‘Why do you need the dark if what you do is fair?’: staging death, violence, and the TRC in Yaël Farber’s Molora
This article discusses Yaël Farber’s 2003 play Molora within the context of the South African Truth and Reconciliation Commission, which Farber consciously draws on through the play’s themes,Expand
Exclusion in Sophocles
...
1
2
...

References

SHOWING 1-10 OF 80 REFERENCES
The Wound and the Bow: Seven Studies in Literature
The Wound and the Bow collects seven wonderful essays on the delicate theme of the relation between art and suffering by the legendary literary and social critic, Edmund Wilson (1885-1972). ThisExpand
The Disease Theme in Sophocles' Ajax, Philoctetes and Trachiniae
VITHY does Sophocles so often ~f~] present heroic suffering in terms VT of physical disease? Edmund Wilson speaks of his technique in the Philoctetes as "clinical" and cites his known connection withExpand
Fatal Charades: Roman Executions Staged as Mythological Enactments *
Tertullian, illustrating the sacrilegious nature of pagan religion, records that in an auditorium he saw a person being burned to death in the role of Hercules and another being castrated as Attis;Expand
The suffering body: philosophy and pain in Seneca's Letters
Book synopsis: Classical scholarship has traditionally neglected the prominence of the body in antiquity. Constructions of the Classical Body theorizes that the study of antiquity is necessarily aExpand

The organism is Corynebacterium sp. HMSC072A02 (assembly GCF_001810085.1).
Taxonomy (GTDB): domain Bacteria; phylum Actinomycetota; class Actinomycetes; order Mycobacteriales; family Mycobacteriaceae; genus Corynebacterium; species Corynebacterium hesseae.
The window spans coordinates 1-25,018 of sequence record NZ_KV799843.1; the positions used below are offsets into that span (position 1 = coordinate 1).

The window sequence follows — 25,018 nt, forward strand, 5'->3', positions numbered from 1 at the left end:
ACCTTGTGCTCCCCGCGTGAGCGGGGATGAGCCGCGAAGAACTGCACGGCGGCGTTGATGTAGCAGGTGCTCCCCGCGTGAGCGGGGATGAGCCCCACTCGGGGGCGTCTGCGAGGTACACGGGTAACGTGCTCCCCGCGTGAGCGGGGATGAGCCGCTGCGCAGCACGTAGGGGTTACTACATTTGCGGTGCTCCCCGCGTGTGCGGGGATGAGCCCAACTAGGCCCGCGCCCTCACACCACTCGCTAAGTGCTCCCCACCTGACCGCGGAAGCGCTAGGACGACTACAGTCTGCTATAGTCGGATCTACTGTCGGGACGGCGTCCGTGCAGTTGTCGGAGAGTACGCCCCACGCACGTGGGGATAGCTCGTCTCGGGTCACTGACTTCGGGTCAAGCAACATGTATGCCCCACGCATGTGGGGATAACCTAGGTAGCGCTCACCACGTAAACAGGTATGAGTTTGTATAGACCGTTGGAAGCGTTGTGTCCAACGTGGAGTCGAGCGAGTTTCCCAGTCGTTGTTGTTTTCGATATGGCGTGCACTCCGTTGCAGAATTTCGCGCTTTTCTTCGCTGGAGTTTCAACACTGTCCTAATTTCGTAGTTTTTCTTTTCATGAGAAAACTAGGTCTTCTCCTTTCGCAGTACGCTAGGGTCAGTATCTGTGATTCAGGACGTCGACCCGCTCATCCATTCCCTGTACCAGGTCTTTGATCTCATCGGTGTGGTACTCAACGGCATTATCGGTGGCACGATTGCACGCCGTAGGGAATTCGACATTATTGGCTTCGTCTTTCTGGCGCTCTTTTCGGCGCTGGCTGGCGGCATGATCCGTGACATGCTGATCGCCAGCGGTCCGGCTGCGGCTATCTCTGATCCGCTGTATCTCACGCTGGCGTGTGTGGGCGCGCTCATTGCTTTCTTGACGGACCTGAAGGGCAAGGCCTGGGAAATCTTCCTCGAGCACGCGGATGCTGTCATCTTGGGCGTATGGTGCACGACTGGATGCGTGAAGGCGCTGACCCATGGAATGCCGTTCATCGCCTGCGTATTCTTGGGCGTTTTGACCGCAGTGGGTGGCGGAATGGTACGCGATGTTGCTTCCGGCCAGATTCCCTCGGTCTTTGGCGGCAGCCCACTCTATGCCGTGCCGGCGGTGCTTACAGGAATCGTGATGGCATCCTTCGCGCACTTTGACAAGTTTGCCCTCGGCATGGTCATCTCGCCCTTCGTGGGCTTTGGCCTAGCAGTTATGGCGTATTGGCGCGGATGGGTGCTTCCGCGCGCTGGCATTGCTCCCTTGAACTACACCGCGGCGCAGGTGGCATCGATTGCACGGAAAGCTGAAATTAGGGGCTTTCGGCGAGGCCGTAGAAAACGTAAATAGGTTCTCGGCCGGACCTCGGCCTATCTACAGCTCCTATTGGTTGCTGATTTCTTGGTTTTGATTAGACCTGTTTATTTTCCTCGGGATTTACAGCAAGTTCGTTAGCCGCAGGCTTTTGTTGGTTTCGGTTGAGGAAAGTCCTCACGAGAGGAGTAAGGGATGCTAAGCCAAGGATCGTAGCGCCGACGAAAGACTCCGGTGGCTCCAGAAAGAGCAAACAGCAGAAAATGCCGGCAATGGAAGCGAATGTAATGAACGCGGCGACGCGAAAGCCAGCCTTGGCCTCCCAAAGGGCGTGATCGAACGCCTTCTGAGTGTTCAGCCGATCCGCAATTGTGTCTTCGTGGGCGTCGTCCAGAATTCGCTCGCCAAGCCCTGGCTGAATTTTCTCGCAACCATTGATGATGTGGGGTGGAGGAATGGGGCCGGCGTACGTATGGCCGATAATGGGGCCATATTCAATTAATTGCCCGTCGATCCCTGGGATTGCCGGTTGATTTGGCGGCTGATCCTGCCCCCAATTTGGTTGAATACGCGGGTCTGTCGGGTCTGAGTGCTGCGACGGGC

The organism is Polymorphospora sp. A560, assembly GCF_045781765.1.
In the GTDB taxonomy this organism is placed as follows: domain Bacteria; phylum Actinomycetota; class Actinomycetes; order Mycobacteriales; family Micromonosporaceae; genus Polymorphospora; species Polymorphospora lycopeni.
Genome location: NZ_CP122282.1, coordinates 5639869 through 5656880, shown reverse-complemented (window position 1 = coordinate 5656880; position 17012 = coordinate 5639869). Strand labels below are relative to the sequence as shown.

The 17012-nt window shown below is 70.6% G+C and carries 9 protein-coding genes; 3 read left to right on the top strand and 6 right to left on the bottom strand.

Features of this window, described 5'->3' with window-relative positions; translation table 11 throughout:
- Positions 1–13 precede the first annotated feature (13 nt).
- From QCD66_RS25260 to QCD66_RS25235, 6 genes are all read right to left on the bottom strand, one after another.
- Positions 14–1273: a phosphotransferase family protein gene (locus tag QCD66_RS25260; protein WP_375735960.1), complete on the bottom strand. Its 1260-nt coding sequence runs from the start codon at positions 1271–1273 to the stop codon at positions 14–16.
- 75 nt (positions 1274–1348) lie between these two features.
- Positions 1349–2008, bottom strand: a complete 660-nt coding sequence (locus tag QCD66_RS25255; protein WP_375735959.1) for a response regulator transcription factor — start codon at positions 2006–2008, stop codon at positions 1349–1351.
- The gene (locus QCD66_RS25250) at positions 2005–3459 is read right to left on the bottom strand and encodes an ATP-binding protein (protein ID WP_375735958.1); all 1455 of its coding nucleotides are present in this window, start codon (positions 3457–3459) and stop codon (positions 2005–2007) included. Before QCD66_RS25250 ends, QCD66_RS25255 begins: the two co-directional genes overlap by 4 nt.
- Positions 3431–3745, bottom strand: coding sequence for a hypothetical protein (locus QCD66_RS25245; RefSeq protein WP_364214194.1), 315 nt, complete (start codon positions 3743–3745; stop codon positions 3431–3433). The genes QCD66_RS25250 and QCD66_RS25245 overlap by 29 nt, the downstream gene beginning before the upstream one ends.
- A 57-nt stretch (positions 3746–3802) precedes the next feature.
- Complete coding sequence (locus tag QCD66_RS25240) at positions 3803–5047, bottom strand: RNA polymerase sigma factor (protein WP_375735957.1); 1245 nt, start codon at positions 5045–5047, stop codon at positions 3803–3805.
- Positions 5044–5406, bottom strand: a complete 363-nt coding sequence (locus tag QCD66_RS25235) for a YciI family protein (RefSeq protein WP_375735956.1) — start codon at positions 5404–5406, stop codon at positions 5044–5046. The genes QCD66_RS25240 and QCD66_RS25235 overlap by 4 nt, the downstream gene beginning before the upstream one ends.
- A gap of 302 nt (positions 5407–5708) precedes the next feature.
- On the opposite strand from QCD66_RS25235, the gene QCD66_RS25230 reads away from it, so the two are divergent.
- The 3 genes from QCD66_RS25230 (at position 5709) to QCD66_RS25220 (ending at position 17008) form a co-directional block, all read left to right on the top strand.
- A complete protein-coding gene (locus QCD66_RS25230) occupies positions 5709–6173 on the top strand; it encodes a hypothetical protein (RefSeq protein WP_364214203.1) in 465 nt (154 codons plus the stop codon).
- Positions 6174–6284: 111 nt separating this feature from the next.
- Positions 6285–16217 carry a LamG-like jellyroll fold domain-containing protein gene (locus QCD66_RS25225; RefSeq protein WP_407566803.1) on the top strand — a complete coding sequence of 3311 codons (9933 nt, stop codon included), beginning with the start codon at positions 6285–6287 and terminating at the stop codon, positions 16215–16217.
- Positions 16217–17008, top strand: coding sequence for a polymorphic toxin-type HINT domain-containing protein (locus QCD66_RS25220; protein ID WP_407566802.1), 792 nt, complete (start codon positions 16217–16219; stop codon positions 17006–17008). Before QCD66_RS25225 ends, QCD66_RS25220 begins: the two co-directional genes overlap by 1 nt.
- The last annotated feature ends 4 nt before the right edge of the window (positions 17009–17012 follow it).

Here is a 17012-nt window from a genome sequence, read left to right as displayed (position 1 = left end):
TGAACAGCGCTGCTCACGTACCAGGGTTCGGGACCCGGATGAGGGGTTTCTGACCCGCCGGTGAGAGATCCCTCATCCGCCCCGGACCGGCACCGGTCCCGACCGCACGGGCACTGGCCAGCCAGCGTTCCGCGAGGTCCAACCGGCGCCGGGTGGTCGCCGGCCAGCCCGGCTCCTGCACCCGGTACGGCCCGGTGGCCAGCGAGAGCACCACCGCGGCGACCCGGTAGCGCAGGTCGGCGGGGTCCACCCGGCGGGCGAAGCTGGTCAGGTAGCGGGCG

Laocoon's Body and the Aesthetics of Pain: Winckelmann, Lessing, Herder, Moritz, Goethe (review)
Her demonstration is overlooked by those who see her plays only as an extension of her husband's ÎμΰÏ...Îμ3Ε Î ̄οη3Ε program or compare them styUsticaUy to other Uterary models, as tieExpand
An introduction to Roman tragedy
Part 1: The Birth of Roman Drama 1. Staging Rome Part 2: The Evolution of Roman Tragedy 2. Founding Fathers: The Appropriation of Greece Livius and Naevius 3. The Second Wave: Generic ConfidenceExpand
The culture of pain
psychiatrists in linking women's mental health to their reproductive organs, and she underscores the extent to which both kinds of doctors reflected, rather than moulded, the moral prejudices ofExpand
Seamus Heaney, Colonialism, and the Cure: Sophoclean Re-visions
In November 1990, the election to the Irish presidency of Mary Robinson heralded an overnight transformation of the iconography of State in the Republic of Ireland. Robinson was a progressive youngExpand
Constructions of the classical body
Classical scholarship has traditionally neglected the prominence of the body in antiquity. "Constructions of the Classical Body" theorizes that the study of antiquity is necessarily a study of theExpand
Sweet Violence: The Idea of the Tragic
Acknowledgements.Introduction.1. A Theory in Ruins.2. The Value of Agony.3. From Hegel to Beckett.4. Heroes.5. Freedom, Fate and Justice.6. Pity, Fear and Pleasure.7. Tragedy and the Novel.8. TragedyExpand
...
1
2
3
4
5
...